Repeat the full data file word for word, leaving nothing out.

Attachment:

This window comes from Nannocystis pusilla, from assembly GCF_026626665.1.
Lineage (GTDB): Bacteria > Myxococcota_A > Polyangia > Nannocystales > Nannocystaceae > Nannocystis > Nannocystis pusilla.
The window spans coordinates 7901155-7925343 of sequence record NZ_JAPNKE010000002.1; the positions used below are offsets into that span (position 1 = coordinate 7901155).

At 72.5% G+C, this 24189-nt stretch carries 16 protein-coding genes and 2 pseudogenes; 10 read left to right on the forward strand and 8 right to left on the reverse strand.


This window comes from Nannocystis pusilla, from assembly GCF_026626665.1.
Lineage (GTDB): Bacteria > Myxococcota_A > Polyangia > Nannocystales > Nannocystaceae > Nannocystis > Nannocystis pusilla.
The window spans coordinates 7901155-7925343 of sequence record NZ_JAPNKE010000002.1; the positions used below are offsets into that span (position 1 = coordinate 7901155).

At 72.5% G+C, this 24189-nt stretch carries 16 protein-coding genes and 2 pseudogenes; 10 read left to right on the forward strand and 8 right to left on the reverse strand.